Bollywood star had to constantly tell herself that she was "playing a character and my ideals and ideas don't have to be the same as hers".
Padukone distances herself from film character's traits
DUBAI // Deepika Padukone counts herself among those who firmly believe in happily ever after, which the Indian actress says makes her character in the new movie Break de Baad [After the Break] her most difficult to date from an emotional standpoint.
Padukone plays a commitment-phobic, career-driven wannabe actress in the movie that has its premiere tomorrow in Dubai.
"Aaliya doesn't believe in marriage," Padukone said. "She can't commit to a relationship and I found it difficult to relate to her. I give my relationships 100 per cent."
That sort of intensity fits with the attention usually given to the model-turned-actress in the Indian media, where her relationships are typically in the spotlight. Speculation currently is focused on whether she is dating the son of a well-known Indian businessman after last year's break-up with the Indian actor Ranbir Kapoor with whom she was together for more than a year.
"I had to constantly tell myself that I was playing a character and my ideals and ideas don't have to be the same as hers," said Padukone, who has a strong fan base following her 2007 debut Om Shanti Om and subsequent hit Love Aaj Kal.
Opposite Padukone's character is Abhay, a man hopelessly in love with her. He is played by the actor Imran Khan, who has had two hits since his initial lead role in Jaane Tu...Ya Jaane Na in 2008.
"It was very easy to get under Abhay's skin because he is similar to me," said Khan, who is fast turning into a romantic heart-throb for teenage female Bollywood fans. "He doesn't know what he wants to do in life, unlike Deepika's character, who is ambitious and driven. He just knows that he wants to be with her forever."
Khan, the nephew of the noted Indian actor Aamir Khan, said the movie reflected changing trends. Romantic Bollywood movies of years past often dealt with rich girl-poor boy themes where parental obstacles drove a couple apart.
"Now the obstacles are internal," he said. "It's a tremendous change that is captured. It's no longer parents not allowing a couple to marry. Here the couple cannot commit because of their own issues."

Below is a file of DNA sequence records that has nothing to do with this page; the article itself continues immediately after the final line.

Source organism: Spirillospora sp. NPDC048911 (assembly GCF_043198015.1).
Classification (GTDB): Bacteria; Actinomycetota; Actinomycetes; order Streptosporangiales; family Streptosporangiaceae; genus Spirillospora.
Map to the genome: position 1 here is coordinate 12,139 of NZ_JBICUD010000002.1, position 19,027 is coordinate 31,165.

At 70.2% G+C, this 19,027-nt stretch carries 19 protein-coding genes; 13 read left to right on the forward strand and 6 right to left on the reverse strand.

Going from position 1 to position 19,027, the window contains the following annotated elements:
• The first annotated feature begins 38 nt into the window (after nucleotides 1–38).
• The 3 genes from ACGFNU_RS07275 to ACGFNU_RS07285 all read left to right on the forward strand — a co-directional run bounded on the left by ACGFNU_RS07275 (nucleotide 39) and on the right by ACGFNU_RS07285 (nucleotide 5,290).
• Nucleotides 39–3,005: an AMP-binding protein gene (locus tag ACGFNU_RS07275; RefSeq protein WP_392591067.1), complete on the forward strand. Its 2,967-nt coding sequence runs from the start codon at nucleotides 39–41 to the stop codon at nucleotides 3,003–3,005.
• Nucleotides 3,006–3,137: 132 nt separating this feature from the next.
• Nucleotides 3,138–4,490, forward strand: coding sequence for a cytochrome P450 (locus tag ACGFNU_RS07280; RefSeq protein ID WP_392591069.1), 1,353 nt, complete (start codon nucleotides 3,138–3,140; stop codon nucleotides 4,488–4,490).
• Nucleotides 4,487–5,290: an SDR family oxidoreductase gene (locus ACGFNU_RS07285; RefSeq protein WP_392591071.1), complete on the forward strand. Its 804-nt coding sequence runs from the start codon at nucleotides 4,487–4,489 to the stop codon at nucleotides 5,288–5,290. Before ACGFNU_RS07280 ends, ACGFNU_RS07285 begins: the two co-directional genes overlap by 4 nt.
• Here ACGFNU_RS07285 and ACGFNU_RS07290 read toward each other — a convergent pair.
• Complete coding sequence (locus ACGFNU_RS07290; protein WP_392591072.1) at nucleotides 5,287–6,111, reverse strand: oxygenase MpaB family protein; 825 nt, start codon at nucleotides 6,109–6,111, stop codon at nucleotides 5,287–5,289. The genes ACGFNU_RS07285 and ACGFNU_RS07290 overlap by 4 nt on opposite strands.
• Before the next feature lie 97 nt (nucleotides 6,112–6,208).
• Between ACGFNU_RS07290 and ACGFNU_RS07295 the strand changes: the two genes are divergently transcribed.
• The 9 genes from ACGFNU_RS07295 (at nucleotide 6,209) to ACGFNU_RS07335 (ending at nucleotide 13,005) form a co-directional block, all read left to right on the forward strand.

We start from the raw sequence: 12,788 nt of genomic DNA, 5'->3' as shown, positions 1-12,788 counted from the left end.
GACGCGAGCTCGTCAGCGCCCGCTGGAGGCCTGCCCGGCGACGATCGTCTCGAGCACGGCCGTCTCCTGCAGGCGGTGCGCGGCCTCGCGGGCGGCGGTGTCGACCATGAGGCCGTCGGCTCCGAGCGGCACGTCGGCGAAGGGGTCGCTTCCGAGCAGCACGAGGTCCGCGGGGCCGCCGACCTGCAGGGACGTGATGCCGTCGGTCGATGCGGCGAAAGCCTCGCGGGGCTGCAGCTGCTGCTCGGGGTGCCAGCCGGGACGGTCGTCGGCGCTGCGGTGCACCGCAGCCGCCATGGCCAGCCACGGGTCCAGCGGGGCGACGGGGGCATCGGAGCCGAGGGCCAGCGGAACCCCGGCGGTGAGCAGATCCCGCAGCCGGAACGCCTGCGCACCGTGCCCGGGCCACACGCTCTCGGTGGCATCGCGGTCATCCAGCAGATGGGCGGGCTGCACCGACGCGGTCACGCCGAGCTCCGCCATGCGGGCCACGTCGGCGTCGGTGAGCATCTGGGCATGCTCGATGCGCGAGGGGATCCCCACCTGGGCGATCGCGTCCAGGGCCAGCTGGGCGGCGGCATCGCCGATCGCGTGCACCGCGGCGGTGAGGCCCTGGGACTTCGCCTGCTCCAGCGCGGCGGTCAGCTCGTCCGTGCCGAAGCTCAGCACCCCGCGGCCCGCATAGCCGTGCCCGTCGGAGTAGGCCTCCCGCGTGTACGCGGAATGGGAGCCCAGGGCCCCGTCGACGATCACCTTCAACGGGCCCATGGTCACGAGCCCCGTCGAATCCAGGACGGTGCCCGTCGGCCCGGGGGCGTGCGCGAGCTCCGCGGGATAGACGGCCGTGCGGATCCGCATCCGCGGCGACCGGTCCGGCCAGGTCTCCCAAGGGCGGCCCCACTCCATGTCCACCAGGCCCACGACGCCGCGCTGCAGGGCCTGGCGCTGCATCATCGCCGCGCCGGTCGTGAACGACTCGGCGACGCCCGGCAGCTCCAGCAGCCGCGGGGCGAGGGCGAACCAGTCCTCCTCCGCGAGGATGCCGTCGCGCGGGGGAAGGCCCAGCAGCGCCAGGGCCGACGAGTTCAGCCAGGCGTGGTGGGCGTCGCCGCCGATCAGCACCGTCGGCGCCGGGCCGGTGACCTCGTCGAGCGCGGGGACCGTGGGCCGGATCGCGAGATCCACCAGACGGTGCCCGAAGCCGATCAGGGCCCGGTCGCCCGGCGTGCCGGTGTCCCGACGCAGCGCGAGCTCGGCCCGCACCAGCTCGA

The movie is about two hours long, much shorter than the typical Indian film, which lasts for more than three hours. It tells the tale of childhood sweethearts who have known each other since the age of four and fall in love as teenagers.
Their relationship is tested when Aaliya heads off to Australia to study and Abhay must deal with his concern that a long-distance relationship is a recipe for disaster. They decide to take a break from each other until their lives settle down and the movie explores their choices. Padukone believes the movie talks the language of today's youth. "It shows the changing face of relationships," she said. "At some point somewhere, somebody has taken a break."
The film critic, Komal Nahta, echoed the cast's belief that the film's strength is that it speaks of real relationships. "The movie looks interesting, the music is catchy and the theme is identifiable for today's youngsters," said Nahta, the editor of the trade guide Film Information. "The promotions are already generating some interest. A lot of youngsters will go and see the movie."
The film also addresses the need for space in a relationship, a subject few Bollywood movies have touched on. Filmmakers hope its relevance will draw audiences to theatres in India and overseas.
"That's what makes it different, because things like space haven't been spoken about before," said Danish Alam, a first-time director who has gained experience as an assistant director on several big productions over the past six years.
Kunal Kohli, a well-known Indian director and the movie's producer, forecast the film will overturn the perception of some that Padukone is just another pretty face.
"There is always that role which makes you look at an actor differently and this is that role for Deepika, and I'm not saying this as a marketing gimmick," he said.